One of the larger (but often overlooked) changes to x64 with respect to x86 is that most instructions that previously only referenced data via absolute addressing can now reference data via RIP-relative addressing.
RIP-relative addressing is a mode where an address reference is provided as a (signed) 32-bit displacement from the current instruction pointer. While this was typically only used on x86 for control transfer instructions (call, jmp, and soforth), x64 expands the use of instruction pointer relative addressing to cover a much larger set of instructions.
What’s the advantage of using RIP-relative addressing? Well, the main benefit is that it becomes much easier to generate position independent code, or code that does not depend on where it is loaded in memory. This is especially useful in today’s world of (relatively) self-contained modules (such as DLLs or EXEs) that contain both data (global variables) and the code that goes along with it. If one used flat addressing on x86, references to global variables typically required hardcoding the absolute address of the global in question, assuming the module loads at its preferred base address. If the module then could not be loaded at the preferred base address at runtime, the loader had to perform a set of base relocations that essentially rewrite all instructions that had an absolute address operand component to refer to take into account the new address of the module.
The loader is hardly capable of figuring out what instructions would need to be rewritten in such a form, instead requiring assistance from the compiler and linker (in terms of the base relocation section of a PE image, for Windows) to provide it with a list of addresses that correspond to instruction operands that need to be modified to reflect the new image base after an image has been relocated.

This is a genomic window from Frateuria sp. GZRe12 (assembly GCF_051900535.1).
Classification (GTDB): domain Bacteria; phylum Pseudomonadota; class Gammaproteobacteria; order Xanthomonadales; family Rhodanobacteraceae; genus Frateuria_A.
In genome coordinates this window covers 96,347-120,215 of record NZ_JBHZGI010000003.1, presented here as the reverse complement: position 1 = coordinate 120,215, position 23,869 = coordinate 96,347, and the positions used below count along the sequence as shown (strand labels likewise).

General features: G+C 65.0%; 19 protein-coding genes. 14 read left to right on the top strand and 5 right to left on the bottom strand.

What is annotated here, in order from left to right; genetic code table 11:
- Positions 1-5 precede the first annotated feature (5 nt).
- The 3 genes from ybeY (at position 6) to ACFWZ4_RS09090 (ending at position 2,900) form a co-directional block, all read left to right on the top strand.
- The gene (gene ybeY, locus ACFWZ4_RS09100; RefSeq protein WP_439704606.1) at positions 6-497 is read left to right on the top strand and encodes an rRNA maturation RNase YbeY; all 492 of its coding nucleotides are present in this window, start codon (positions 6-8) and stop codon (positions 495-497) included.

An instruction that uses RIP relative addressing, however, typically does not require any base relocations (otherwise known as “fixups”) at load time if the module containing it is relocated, however. This is because as long as portions of the module are not internally re-arranged in memory (something not supported by the PE format), any addresses reference that is both relative to the current instruction pointer and refers to a location within the confines of the current image will continue to refer to the correct location, no matter where the image is placed at load time.
As a result, many x64 images have a greatly reduced number of fixups, due to the fact that most operations can be performed in an RIP-relative fashion. For example, the base relocation information (not including alignment padding) on the 64-bit ntdll.dll (for Windows Vista) is a mere 560 bytes total, compared to 18092 bytes in the Wow64 (x86) version.
Fewer fixups also means better memory usage when a binary is relocated, as there is a higher probability that a particular page will not need to be modified by the base relocation process, and thus can still remain shared even if a particular process needs to relocate a particular DLL.